Sunday, February 03, 2008

Queen 'is OK with republic'

This is not really news. At the time of Australia's referendum on the subject, the Queen herself made it clear that she had no problems with it if Australia became a republic

An Australian republic would have the support of the Queen and her government, with historical ties too strong to allow a political formality to break the bond, the British Government announced yesterday.

The republican movement has seized on attacks on the "Anglocentric and out of touch" Governor-General Michael Jeffery, who during the recent devastating floods in New South Wales and Queensland toured sporting fixtures and talked about crowd etiquette. Some MPs, on both sides of the House, have privately said the action brought into question the relevance of the GG and questioned whether it was time again to have the republican debate.

During the election campaign, the pro-republic Prime Minister Kevin Rudd pledged to organise a referendum by 2010 to again allow Australians to decide whether the Queen - and through her the Governor-General - should be the head of state. The previous referendum was held in 1999. [Apparently we have to keep voting until we get it "right"]

British Foreign Secretary David Miliband said any change was up to the Australian people but the relationship between the two nations was "dynamic", whichever course was taken. "It is a choice for Australians," Mr Miliband said. "I think the depth of our link is very, very strong and it's up to Australians to decide how to give these links formal recognition specifically on the issue of the position of the Queen. "Whatever the formal structures, it's very important the informal political, economic and social links are strong and I'm confident they will remain so. "We will work with Australians, the Government and the people in all circumstances and I think the Queen has said herself it was for the people to decide."


Fatally negligent government x-ray service

A Gold Coast breast cancer sufferer who sued Breast-Screen Queensland over botched mammogram readings has died, but her grieving husband has vowed to fight for answers about the bungle. Philippa Naismith was diagnosed with aggressive breast cancer in July 2005 - 11 months after being given the all-clear by the state's breast-screening service. The cancer spread to her bones and she died at home on January 18, aged 54, with her husband Paul at her side.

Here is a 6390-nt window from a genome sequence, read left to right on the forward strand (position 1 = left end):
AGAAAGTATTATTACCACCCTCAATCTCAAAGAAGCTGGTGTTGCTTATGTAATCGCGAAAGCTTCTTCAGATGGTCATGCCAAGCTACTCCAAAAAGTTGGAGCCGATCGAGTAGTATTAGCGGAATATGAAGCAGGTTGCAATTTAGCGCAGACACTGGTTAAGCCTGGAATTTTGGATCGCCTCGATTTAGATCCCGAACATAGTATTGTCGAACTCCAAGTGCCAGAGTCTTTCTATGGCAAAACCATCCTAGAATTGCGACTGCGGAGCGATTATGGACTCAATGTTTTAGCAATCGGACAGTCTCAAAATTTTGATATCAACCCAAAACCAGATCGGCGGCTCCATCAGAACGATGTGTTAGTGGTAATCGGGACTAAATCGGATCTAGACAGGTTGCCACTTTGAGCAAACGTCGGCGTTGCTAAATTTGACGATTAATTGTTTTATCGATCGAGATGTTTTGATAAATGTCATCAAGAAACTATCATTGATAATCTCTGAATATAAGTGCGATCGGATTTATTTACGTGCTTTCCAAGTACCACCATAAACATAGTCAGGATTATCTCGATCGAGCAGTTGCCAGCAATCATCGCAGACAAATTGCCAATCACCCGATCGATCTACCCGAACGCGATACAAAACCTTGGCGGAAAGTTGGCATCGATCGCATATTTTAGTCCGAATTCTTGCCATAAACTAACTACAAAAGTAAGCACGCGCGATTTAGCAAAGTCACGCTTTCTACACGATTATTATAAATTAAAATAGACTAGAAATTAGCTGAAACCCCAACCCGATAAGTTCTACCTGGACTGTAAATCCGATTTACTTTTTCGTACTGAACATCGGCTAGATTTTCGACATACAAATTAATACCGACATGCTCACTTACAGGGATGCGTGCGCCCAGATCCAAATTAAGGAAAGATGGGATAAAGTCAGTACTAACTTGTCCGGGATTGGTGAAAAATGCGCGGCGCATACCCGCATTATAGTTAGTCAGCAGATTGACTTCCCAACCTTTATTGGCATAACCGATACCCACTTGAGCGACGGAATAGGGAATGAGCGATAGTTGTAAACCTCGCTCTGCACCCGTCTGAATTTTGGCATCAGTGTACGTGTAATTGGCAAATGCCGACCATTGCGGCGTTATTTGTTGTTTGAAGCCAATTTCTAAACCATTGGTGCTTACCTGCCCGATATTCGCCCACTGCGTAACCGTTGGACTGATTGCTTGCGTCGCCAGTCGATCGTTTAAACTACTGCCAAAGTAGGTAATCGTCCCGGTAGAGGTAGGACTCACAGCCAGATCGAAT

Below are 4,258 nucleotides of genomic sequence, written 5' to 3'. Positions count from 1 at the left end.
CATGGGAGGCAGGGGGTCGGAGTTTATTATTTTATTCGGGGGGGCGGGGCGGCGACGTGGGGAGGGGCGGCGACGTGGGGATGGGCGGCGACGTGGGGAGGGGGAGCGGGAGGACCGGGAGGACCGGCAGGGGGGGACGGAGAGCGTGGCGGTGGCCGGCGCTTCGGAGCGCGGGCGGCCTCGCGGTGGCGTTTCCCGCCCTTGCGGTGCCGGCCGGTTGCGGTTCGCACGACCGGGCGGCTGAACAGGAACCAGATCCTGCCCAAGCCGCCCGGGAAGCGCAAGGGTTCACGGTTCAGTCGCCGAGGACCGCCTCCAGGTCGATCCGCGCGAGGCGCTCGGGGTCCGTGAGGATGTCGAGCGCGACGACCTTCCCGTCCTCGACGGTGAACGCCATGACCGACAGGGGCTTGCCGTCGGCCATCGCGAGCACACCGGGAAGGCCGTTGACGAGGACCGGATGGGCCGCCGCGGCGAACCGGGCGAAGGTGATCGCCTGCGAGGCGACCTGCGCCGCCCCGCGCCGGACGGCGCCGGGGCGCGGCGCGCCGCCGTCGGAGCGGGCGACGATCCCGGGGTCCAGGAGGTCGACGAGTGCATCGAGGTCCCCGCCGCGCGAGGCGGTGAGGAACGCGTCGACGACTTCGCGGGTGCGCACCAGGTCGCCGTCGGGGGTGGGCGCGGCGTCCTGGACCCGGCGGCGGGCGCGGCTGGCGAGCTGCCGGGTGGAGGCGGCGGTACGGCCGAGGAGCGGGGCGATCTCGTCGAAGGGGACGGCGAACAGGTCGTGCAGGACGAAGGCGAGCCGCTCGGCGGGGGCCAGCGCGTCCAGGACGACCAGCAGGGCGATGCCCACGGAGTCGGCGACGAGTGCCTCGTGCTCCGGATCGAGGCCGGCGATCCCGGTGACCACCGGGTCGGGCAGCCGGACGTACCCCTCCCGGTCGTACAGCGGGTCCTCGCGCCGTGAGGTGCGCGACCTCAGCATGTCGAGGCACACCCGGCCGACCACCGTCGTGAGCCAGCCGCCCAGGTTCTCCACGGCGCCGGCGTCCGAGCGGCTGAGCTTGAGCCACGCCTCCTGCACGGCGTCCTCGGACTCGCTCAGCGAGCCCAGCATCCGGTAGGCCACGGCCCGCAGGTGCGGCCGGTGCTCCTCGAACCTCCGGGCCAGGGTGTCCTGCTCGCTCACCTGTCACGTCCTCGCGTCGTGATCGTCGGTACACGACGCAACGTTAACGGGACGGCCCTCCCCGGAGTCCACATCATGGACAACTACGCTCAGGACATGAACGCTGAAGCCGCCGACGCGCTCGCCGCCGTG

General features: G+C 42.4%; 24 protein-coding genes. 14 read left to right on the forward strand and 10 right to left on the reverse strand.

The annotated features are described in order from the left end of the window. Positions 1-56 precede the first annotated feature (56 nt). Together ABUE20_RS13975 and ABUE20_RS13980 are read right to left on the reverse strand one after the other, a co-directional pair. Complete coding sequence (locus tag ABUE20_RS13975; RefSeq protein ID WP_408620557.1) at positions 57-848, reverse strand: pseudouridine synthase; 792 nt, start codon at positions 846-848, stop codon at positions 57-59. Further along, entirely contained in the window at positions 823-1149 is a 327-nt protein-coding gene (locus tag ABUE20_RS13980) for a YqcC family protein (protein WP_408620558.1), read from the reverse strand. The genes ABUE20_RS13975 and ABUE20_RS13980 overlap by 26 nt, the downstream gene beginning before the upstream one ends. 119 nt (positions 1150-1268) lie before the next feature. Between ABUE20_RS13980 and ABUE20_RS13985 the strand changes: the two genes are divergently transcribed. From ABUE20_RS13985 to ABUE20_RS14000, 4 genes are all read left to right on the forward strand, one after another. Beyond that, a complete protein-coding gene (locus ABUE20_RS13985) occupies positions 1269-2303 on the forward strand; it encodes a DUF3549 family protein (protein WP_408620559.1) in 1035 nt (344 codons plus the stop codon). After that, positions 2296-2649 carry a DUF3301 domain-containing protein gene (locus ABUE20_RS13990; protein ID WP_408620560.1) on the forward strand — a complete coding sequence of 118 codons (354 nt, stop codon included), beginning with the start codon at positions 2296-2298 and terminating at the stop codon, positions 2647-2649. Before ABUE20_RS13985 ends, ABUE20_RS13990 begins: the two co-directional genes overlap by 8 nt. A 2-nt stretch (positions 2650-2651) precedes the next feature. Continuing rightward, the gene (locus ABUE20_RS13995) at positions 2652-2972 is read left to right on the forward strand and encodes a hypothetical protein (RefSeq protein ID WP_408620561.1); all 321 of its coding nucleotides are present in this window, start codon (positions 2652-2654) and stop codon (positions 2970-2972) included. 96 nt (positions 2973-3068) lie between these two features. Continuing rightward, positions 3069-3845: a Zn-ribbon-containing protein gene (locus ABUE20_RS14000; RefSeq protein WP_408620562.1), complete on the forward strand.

Before she died, Mrs Naismith won a confidential out-of-court settlement from BreastScreen Queensland. Another Gold Coast victim's claim is still being finalised. The settlement followed revelations that Queensland Health had been forced to review 9300 women's mammograms after five radiologists contracted to BreastScreen had failed to detect some cancers.

Mr Naismith said yesterday that he was determined to ensure those responsible were held accountable. "Philippa died an absolutely horrendous death - she was coughing up lung tissue in the end - and I feel very angry," he said. "Presumably, these people are still working in the health system but they are not being made accountable for the lives they are supposed to protect. I'm not saying they gave my wife cancer but I am saying they took away any chance she had."


Do-gooders discover that even kids are not a blank slate!

No mention of genetics below, of course. Most personality traits, including aggressiveness and impulsiveness, are inherited so the chances of your changing them are very slim -- no matter what you do and no matter at what age you do it. But the Left and the do-gooders like to dream on about their ability to change people. That you cannot, the study below shows

PARENT training programs don't reduce reduce behavioural problems in toddlers, an Australian study shows, suggesting they may be a waste of time and money. On average, behavioural problems afflict every seventh child aged four to 17, previously studies have shown.